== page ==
ATLANTA — When Ricky Nolasco exited after five-plus innings in his start last Friday against the Padres, it appeared he could be making his final appearance with the Marlins.
But now that he has been announced as Miami’s starter on Wednesday night at Atlanta, it is evident the 30-year-old will be with the club at least a few more days.
The subject of constant trade rumors, Nolasco is expected to be dealt before the July 31 non-waiver Trade Deadline. It’s just a matter of when.
Right now, nothing is imminent.
One source said, “There are many lines in the water, but nothing has been lured in.”
On Sunday, Marlins president of baseball operations Larry Beinfest spoke generally about Nolasco to Jim Bowden and Jeff Joyce during an MLB Network Radio appearance on Sirius/XM.
“As far as all the rumors, we’re getting to that time of the year when this stuff starts to fly,” Beinest said in his radio segment. “Obviously there’s been a lot of stuff out there on Ricky and understandably. He’s a would-be free agent and making a lot of money here. People will speculate we have some good young pitching coming and he may not be part of the program. All those things are fair.
“We’ll see what happens. I’m not going to get out there and talk about everything, especially rumors.”
The Dodgers are believed to be the frontrunners for Nolasco, a Southern California native who would be an ideal fit.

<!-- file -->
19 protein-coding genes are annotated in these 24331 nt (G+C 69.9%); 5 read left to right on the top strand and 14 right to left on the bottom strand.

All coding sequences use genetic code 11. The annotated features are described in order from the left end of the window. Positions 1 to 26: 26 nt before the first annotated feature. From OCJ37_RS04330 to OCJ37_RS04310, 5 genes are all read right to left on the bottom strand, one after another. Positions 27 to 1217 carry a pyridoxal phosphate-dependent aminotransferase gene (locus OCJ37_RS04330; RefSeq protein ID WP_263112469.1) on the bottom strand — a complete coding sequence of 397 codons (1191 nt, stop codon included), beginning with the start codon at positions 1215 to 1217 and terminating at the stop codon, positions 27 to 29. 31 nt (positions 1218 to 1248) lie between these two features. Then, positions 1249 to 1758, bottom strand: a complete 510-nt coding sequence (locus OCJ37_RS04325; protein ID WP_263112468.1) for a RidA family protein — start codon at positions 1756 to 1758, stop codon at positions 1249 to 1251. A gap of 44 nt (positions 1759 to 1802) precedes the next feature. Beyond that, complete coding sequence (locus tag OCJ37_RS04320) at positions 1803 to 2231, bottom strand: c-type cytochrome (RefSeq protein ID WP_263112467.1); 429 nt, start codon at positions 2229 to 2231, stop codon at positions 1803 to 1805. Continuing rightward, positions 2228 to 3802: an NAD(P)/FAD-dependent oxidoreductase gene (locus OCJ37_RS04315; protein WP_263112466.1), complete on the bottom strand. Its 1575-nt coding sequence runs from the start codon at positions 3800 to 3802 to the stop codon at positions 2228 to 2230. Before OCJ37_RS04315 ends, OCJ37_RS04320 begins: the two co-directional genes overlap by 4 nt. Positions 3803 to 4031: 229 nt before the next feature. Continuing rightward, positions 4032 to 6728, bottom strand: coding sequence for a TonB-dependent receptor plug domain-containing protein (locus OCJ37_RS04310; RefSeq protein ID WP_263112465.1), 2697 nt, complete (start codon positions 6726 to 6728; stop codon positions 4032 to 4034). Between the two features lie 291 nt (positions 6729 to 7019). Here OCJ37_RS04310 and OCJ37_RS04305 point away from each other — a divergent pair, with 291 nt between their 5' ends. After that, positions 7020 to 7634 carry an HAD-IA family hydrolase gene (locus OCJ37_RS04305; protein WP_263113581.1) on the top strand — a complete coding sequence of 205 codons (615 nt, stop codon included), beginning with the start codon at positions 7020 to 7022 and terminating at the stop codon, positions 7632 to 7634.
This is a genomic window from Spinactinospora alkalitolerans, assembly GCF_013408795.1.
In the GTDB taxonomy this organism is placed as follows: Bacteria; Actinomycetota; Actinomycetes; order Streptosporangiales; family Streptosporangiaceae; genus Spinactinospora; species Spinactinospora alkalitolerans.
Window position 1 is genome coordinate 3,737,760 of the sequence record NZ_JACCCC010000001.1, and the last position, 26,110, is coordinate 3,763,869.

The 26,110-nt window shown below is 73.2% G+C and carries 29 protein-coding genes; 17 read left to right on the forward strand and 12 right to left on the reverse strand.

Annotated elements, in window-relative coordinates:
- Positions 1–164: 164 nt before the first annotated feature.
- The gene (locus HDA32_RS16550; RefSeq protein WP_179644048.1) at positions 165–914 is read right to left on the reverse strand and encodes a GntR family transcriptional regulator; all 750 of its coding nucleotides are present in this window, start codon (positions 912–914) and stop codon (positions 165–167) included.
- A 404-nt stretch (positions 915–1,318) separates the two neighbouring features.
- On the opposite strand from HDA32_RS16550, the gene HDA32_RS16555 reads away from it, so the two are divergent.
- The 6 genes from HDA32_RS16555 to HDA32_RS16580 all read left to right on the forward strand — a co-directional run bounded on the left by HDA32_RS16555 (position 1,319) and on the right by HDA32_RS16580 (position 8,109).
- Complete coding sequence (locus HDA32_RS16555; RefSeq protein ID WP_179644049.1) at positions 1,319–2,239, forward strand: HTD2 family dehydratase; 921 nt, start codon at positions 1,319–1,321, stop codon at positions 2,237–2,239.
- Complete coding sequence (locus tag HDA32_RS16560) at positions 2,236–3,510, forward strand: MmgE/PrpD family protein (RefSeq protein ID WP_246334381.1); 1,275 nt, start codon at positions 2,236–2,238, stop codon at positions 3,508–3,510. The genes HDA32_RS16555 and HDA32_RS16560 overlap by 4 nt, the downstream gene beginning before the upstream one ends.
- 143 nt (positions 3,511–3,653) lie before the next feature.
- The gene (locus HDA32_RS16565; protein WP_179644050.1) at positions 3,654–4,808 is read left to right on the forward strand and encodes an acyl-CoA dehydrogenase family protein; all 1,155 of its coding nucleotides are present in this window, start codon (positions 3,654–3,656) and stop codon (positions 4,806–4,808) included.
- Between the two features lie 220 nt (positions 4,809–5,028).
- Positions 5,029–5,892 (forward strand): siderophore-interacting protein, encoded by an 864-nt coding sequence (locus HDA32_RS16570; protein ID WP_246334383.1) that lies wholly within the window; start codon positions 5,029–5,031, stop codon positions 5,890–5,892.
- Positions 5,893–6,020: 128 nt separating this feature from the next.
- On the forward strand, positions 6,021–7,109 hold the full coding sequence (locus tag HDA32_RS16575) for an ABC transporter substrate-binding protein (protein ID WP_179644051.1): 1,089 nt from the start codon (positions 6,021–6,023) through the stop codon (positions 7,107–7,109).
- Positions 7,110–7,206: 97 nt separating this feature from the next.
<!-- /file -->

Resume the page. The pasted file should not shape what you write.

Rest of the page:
Jon Heyman of CBSSports.com added the Rockies have offered two decent prospects, but they are hesitant to pick up all of the remaining $5.7 million owed to Nolasco this season.
Nolasco is making $11.5 million in the last of his three-year, $26.5 million contract.
The Giants, Orioles, Rangers, Pirates and Red Sox all have had some measure of interest.
Clearly, money is an issue. Not every team at this point is willing to absorb nearly $6 million. The Dodgers appear the most willing, but then the Marlins may risk getting a lesser prospect in exchange.
Most likely Nolasco will be moved by the All-Star Break because the organization is getting Henderson Alvarez back into the rotation after the right-hander has missed all of the season with shoulder inflammation.
The Marlins have other young starting pitchers they want to see, and Nolasco is not part of their long-term future.
– Joe Frisaro
MIAMI — After giving up four straight hits to start the sixth inning on Friday night, Ricky Nolasco handed the ball Marlins manager Mike Redmond and he trotted towards the dugout.
The Marlins Park crowd gave the 30-year-old a nice applause in what just might have been his final appearance in a Miami uniform.
Nolasco, a free agent after the season, had a rough night in a 9-2 loss to the Padres. But the veteran right-hander has enough of a track record to draw plenty of interest on the trade market.
It is no secret Nolasco is expected to be dealt by the July 31 non-waiver Trade Deadline.
It certainly appears a deal will get done well before the end of July,, and it could be made before Nolasco’s next scheduled start, which would be Wednesday at Atlanta.
The Dodgers, Padres, Giants, Orioles and Pirates are among teams interested. The Dodgers are believed to be the frontrunner.
Nolasco, the Marlins’ all-time leader in wins, is 80-72 in eight seasons with the organization. He also holds franchise marks in a number of categories, including games pitched (212), starts (196), innings pitched (1,218 2/3) and strikeouts (994).
Nolasco is well aware he could be on the move soon. The right-hander just doesn’t know if Friday’s loss was his final game with Miami.